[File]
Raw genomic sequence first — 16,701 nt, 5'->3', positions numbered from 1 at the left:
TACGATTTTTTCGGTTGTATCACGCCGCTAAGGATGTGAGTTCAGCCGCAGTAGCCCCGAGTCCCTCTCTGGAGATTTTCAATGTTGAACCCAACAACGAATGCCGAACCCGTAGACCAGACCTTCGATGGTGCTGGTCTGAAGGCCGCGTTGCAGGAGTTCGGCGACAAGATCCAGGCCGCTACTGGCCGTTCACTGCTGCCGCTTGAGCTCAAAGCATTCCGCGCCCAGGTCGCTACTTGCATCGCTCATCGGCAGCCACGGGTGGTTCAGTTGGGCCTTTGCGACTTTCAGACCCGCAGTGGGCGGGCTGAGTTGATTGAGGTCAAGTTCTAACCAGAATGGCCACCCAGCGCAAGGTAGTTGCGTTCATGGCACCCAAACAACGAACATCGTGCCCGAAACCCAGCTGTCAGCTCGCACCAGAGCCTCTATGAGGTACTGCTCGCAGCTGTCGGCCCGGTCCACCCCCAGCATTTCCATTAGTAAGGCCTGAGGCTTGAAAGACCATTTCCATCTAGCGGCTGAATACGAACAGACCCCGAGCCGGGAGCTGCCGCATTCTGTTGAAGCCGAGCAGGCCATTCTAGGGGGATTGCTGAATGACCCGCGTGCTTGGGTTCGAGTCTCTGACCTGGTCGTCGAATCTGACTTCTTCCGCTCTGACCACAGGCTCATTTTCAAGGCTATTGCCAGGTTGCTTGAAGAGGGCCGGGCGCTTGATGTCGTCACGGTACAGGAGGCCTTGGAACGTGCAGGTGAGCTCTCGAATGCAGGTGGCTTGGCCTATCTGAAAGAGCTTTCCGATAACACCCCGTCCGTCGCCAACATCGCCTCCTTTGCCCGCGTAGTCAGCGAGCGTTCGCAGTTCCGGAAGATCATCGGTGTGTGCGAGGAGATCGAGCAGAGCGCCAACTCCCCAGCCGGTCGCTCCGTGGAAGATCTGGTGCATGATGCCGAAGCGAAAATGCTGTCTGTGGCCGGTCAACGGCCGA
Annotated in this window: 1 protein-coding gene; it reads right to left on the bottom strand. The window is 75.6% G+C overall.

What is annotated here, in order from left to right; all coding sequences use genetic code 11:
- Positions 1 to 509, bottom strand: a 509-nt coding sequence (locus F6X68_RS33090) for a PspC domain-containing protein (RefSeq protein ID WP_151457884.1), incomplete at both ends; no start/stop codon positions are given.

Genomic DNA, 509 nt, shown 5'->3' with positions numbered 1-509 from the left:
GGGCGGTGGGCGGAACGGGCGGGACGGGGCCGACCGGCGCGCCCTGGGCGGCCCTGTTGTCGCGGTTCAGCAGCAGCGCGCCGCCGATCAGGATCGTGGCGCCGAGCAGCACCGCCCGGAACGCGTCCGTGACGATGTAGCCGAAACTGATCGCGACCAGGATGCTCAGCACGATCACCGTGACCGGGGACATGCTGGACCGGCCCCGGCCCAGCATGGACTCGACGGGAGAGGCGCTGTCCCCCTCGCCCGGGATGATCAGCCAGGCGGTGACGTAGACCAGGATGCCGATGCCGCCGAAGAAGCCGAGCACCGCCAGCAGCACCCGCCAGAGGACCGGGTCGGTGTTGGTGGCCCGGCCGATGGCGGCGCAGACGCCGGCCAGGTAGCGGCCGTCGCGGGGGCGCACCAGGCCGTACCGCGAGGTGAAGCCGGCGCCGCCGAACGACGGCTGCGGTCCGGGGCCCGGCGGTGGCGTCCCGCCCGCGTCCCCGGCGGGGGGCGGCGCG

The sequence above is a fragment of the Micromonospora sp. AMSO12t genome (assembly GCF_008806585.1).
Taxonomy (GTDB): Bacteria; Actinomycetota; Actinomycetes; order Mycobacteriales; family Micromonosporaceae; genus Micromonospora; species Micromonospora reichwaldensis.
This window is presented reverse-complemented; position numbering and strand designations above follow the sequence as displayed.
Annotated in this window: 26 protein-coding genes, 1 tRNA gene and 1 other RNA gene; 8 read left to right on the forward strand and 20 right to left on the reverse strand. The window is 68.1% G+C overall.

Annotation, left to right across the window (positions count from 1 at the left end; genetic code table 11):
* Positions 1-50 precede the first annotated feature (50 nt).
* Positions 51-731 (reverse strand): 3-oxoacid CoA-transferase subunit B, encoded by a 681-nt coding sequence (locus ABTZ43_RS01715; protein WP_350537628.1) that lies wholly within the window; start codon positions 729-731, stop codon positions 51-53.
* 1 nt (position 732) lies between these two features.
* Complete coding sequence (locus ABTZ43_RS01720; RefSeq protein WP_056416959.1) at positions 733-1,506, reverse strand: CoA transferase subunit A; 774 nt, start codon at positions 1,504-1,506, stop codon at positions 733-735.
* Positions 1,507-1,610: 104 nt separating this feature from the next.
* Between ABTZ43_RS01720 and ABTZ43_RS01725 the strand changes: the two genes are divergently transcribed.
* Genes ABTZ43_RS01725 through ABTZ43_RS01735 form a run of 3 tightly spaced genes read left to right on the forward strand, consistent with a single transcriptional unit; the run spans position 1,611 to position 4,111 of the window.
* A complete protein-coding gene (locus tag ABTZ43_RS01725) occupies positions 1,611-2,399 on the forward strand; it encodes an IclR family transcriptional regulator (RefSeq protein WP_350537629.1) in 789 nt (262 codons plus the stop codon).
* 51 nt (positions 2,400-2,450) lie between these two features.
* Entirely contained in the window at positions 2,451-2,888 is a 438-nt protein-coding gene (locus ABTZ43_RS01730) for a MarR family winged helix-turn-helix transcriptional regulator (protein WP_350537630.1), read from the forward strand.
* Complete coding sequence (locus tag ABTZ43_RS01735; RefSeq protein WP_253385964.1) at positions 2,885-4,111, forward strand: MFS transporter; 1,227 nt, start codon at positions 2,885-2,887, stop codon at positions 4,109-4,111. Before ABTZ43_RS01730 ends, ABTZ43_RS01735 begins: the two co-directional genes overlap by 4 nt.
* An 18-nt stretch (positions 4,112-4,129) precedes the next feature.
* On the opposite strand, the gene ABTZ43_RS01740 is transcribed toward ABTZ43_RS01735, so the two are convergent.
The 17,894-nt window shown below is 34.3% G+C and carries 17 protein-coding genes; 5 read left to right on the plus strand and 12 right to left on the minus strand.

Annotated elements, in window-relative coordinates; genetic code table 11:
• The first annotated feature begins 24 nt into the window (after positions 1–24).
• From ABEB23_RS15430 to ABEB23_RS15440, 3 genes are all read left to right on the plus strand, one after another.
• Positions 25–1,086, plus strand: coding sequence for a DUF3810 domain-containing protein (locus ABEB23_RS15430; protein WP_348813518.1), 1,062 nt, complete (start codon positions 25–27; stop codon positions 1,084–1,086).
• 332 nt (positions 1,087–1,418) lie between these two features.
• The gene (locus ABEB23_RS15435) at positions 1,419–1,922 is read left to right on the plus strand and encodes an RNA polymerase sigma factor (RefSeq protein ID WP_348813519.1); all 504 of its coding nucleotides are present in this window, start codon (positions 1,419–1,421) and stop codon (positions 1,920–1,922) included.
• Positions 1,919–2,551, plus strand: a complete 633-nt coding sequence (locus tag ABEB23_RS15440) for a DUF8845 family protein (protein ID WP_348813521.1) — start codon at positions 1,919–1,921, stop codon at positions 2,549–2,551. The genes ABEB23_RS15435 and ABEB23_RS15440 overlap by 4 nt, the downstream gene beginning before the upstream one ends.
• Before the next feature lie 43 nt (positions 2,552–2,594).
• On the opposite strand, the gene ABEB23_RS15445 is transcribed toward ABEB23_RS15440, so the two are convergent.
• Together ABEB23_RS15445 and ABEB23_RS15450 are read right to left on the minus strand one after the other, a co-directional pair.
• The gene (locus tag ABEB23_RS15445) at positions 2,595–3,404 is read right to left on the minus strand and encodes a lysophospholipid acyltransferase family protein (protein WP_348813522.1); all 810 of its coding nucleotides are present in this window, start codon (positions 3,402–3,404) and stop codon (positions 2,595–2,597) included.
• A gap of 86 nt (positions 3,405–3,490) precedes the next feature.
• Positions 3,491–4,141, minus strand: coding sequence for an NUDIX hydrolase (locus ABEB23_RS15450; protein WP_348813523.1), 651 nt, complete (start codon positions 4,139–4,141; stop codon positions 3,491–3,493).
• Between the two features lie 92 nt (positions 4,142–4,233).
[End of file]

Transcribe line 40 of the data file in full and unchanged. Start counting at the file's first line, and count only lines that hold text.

• Between the two features lie 92 nt (positions 4,142–4,233).